Bipartisan sentencing reform bill to be introduced in the Senate today

Don’t look now, but the Senate might be about to commit an act of governing.

According to the Associated Press, a bipartisan group of Senators is set to introduce a bill today that would give judges discretion to give sentences below mandatory minimums for non-violent offenders and allow some current prisoners to reduce their sentences through rehabilitation.

The deal was reached between some of the Senate’s most diehard partisans on both sides of the aisle, bringing together Chuck Schumer and John Cornyn; Cory Booker and Mike Lee; Dick Durbin and Lindsey Graham; Pat Leahy and Chuck Grassley. And with good reason: there are liberal and conservative cases to be made that mandatory minimum sentences for non-violent (usually drug-related) offenses are nonsensical and counterproductive. As the AP reported:

The package was years in the making, the result of negotiations among some of the most powerful members of the Senate. Among their goals: make the sentencing system more fair, reduce recidivism and contain rising prison costs.

Since 1980, the federal prison population has exploded, in part because of mandatory minimum sentences for non-violent drug offenders. In 1980, the federal prison population was less than 25,000. Today, it is more than 200,000.

Mandatory minimums, in particular have been a particular focus of criminal justice reform advocates for quite some time. As John Oliver breaks down here, they make absolutely no sense:

Which is why the Obama administration issued guidelines for reduced mandatory minimums for non-violent offenders in 2013. President Obama has since called for ending mandatory minimum sentencing entirely.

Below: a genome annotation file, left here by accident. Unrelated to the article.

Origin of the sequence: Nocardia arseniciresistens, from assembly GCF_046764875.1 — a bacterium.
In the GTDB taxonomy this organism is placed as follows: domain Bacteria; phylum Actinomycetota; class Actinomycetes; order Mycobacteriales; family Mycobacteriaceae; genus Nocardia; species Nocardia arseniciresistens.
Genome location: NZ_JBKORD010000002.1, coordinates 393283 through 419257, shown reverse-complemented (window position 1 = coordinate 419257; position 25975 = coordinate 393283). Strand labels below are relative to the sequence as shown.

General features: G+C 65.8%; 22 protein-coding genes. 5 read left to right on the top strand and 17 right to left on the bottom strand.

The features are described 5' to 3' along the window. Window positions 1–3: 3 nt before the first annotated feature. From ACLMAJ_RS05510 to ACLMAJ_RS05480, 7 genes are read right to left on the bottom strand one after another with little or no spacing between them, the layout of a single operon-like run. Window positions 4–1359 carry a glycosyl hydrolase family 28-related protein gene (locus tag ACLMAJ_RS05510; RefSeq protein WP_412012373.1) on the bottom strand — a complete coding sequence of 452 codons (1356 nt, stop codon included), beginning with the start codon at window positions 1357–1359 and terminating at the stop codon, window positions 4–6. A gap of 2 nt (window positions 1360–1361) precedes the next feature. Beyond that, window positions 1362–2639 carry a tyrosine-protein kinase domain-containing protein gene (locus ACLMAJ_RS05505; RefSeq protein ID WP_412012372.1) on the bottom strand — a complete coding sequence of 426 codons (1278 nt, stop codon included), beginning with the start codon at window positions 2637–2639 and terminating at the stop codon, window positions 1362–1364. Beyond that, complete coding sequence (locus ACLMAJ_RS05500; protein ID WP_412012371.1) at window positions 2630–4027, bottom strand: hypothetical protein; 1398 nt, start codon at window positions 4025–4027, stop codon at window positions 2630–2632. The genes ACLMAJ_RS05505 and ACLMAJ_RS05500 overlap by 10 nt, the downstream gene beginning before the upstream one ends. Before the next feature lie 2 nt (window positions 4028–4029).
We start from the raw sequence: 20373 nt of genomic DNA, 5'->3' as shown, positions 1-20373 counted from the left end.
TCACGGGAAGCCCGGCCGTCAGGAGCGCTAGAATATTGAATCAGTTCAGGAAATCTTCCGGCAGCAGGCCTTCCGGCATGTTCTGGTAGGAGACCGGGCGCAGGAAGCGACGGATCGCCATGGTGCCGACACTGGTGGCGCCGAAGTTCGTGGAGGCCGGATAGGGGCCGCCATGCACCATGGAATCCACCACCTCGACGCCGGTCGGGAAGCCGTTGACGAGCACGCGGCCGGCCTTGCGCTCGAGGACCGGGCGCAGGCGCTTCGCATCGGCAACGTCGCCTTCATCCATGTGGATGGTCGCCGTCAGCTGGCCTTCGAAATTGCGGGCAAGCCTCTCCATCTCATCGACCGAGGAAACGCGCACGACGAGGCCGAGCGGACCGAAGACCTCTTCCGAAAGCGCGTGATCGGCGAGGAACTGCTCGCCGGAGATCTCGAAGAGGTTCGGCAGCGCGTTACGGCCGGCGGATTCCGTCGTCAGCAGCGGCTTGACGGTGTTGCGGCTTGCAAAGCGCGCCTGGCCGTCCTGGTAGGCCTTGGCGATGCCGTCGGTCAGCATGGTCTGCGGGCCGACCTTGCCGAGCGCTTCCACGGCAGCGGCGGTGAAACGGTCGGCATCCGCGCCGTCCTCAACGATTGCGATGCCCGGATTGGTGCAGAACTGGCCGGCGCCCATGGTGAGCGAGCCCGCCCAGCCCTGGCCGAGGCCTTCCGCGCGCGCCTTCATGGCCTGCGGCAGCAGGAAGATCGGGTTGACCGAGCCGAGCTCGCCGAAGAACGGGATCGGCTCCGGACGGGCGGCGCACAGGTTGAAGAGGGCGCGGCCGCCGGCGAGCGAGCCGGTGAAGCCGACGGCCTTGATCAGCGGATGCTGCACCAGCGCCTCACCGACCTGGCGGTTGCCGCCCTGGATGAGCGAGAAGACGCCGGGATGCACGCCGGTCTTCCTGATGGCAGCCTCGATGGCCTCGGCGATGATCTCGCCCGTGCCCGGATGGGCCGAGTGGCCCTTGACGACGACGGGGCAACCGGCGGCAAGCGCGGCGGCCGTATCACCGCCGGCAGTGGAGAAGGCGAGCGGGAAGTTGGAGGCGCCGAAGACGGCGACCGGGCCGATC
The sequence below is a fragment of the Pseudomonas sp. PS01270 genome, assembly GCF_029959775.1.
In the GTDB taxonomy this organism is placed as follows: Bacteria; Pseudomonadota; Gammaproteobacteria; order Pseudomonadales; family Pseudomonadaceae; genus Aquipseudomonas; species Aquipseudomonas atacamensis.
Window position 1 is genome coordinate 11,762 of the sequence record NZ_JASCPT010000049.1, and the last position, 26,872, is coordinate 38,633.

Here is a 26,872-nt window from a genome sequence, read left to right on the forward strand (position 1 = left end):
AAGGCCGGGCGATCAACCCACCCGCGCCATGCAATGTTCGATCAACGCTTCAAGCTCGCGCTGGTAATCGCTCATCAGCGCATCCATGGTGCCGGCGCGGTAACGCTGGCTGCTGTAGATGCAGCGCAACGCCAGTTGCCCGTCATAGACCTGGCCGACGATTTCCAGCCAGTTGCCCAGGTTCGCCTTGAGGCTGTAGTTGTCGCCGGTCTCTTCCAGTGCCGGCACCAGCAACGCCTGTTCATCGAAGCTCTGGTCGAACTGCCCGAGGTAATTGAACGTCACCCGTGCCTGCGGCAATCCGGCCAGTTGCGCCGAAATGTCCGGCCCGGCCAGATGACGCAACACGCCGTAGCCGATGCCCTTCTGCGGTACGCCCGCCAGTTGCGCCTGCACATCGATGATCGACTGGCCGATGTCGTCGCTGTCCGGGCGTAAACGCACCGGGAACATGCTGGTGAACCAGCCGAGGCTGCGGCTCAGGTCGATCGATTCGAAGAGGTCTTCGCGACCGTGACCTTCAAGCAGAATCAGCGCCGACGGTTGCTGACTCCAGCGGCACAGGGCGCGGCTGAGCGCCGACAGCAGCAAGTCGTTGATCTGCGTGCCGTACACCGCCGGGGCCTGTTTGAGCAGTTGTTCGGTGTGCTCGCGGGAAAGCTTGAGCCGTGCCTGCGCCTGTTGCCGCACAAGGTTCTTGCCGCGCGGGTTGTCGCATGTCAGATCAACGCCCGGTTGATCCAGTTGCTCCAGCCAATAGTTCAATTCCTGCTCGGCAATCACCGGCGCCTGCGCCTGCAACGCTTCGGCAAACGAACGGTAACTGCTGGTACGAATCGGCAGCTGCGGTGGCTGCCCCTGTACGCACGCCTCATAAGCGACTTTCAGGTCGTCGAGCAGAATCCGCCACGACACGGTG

It’ll be interesting to see if the bill is able to cobble together a coalition of enough Democrats and Republicans to get it over the line. Assuming there aren’t any thorny riders (a big assumption, but still), one would expect the libertarian wing of the Republican caucus to support the general framework of this sentencing reform package as proposed, as would most Democrats. That should be enough to get 50 or even 60 votes.

Granted, sentencing reform is one small piece of the criminal justice reform puzzle. But it’s an important one. And in today’s Senate, having enough votes to take action on any issue of substance is nothing short of amazing.


Jon Green graduated from Kenyon College with a B.A. in Political Science and high honors in Political Cognition. He worked as a field organizer for Congressman Tom Perriello in 2010 and a Regional Field Director for President Obama's re-election campaign in 2012. Jon writes on a number of topics, but pays especially close attention to elections, religion and political cognition. Follow him on Twitter at @_Jon_Green, and on Google+. .

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